Beyond the communication issues I think there were several reasons why rtkit didn't get a particularly favourable response from the LAD community.
Firstly, the rtkit solution requires that any application wishing to use rtkit becomes dependent on dbus. For many authors (particularly of software aimed more at professional use) this is not regarded as a good thing for a number of reasons (technical and otherwise).
Second, as was mentioned in the article, the RLIMIT_RTTIME limit was presented as "the answer" in the 2.6.12 days. Many of the shortcomings of RLIMIT_RTTIME were mentioned at the time RLIMIT_RTTIME came into existance. The stated solution to these was that userspace support of RLIMIT_RTTIME would take care of them. The problem is that the promised userspace support applications/daemons were never written. It is argued that instead of introducing yet another mechanism we should instead be concentrating on making RLIMIT_RTTIME work as it was intended. To take one example, one of the distributor's concerns about RLIMIT_RTTIME is that it grants RT scheduling functionality to all processes started by a given user. Technically though such a broad grant of the RT privilege isn't necessary as demonstrated by other userspace tools such as set_rlimits(*). The reason that it *is* an issue is because the integrated tools to make it happen don't exist.
Third, some developers have claimed (on the LAD mailing list) that in practice rtkit does not in fact protect the system against very much at all. I haven't evaluated the arguments in details but to my knowledge their concerns have not yet been addressed.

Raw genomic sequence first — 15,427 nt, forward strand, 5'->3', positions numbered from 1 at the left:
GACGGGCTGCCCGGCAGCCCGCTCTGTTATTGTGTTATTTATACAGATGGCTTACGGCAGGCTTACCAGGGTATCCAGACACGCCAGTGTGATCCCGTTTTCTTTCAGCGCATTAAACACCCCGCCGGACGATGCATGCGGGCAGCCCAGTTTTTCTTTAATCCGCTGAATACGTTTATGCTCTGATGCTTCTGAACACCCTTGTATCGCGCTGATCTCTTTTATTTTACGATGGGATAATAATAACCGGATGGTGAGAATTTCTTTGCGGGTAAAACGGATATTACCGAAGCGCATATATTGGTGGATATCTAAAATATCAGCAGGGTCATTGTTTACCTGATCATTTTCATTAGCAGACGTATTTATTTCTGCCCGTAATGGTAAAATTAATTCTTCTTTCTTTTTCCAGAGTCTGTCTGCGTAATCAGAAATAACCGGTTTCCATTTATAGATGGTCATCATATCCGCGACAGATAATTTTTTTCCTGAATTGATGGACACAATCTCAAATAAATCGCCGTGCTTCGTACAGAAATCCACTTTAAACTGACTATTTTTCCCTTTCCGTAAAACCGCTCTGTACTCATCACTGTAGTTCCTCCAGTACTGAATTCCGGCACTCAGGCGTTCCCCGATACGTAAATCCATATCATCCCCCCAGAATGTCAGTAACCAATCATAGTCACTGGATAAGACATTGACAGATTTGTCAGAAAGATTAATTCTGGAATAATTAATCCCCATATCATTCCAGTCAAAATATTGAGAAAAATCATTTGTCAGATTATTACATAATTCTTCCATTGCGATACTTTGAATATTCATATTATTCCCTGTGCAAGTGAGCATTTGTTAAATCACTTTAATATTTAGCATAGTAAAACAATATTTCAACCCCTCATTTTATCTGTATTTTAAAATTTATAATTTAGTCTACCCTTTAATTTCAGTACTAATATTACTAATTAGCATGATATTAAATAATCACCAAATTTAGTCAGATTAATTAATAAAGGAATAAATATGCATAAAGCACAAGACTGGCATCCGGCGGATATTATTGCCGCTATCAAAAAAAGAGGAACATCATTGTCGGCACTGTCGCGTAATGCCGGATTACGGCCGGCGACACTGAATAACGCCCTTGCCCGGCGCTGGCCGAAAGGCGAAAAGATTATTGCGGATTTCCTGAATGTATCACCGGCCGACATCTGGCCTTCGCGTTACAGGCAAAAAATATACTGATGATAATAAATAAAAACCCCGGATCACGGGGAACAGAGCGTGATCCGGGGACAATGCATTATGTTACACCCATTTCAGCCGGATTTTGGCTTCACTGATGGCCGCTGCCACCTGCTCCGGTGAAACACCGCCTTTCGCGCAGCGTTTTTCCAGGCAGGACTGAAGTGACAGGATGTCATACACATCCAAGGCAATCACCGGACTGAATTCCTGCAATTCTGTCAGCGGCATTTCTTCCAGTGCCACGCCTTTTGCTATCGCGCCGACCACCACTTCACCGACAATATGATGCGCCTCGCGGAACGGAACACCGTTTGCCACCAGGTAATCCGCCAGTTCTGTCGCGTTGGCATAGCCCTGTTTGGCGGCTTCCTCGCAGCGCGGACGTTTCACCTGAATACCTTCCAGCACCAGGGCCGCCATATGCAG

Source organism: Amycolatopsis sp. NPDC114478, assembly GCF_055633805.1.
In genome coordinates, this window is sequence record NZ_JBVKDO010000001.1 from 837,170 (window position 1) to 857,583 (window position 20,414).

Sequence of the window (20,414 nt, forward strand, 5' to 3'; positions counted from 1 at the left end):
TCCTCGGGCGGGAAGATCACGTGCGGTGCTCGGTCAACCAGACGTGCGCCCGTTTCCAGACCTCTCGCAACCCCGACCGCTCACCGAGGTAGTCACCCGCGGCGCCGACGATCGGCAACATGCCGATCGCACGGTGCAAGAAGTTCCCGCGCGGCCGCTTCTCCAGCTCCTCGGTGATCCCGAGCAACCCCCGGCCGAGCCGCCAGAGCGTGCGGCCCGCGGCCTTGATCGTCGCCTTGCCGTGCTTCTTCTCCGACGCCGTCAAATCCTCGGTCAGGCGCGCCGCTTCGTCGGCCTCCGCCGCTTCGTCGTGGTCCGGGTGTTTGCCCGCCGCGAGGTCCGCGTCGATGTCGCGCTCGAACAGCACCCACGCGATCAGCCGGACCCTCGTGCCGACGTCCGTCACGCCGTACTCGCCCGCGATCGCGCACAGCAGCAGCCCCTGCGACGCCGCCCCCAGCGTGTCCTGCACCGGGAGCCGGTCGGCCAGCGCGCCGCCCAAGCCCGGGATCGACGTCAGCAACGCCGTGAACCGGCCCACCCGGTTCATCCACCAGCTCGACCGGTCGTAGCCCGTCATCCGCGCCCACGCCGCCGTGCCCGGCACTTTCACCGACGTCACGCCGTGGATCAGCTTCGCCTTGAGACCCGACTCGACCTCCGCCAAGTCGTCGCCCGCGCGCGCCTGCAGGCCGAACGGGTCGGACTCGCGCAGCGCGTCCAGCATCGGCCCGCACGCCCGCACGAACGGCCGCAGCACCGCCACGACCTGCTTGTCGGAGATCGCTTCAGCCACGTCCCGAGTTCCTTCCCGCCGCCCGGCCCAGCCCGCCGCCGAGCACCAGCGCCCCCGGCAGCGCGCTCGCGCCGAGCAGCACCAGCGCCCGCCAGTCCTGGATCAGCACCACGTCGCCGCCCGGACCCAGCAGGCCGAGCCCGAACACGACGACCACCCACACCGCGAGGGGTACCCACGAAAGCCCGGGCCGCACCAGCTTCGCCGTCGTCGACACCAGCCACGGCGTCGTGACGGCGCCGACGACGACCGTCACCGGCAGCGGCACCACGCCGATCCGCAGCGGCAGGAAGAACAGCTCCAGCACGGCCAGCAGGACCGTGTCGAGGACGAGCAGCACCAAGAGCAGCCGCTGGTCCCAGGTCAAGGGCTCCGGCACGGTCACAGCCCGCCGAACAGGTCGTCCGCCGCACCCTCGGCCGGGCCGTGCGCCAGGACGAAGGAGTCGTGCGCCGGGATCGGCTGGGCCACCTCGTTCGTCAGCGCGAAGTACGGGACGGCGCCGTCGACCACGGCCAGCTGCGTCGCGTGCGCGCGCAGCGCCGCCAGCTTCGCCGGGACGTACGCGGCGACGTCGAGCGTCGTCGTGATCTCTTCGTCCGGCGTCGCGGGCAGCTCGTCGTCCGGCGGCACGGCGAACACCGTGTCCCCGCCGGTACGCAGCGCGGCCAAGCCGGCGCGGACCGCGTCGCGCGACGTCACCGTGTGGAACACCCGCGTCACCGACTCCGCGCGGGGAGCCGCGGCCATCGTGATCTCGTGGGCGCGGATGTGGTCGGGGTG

Forthly, many (but not all) developers on the LAD list are associated with software which is aimed more at the professional user than the typical "desktop" user. They see rtkit as something originating from the desktop scene which is being forced onto professional users without any thought as to what effect this might have on the pro users.
Finally, rtkit is Linux-specific while many audio developers support their software on a multitude of platforms and operating systems (both free and otherwise). Using rtkit introduces yet another point of difference that they have to manage across the supported systems - an overhead many, it seems, are unwilling to accept.
As a result of these and other issues aired on the LAD mailing list, many audio developers simply don't see rtkit as a viable solution to the audio problem from their point of view. As a result of the clearly polarised reception of rtkit I'm not entirely sure that "the audio community will eventually move to make use of it". My concern is that it will in fact further fragment the community - that we'll see developers of desktop applications embracing it while those of pro applications will not. This will hardly lead to an improved Linux audio experience all-round.
I certainly have no arguments with the motivating reasons behind the development of rtkit - setting up audio under Linux is problematic on a number of fronts and needs to be improved. While I can understand Lennart's frustrations and the reasons behind rtkit's structure I can't help but wonder whether discussing the basic problem with a *small* group of significant stakeholders representing both desktop and pro audio users might have resulted in a system which was acceptable to all.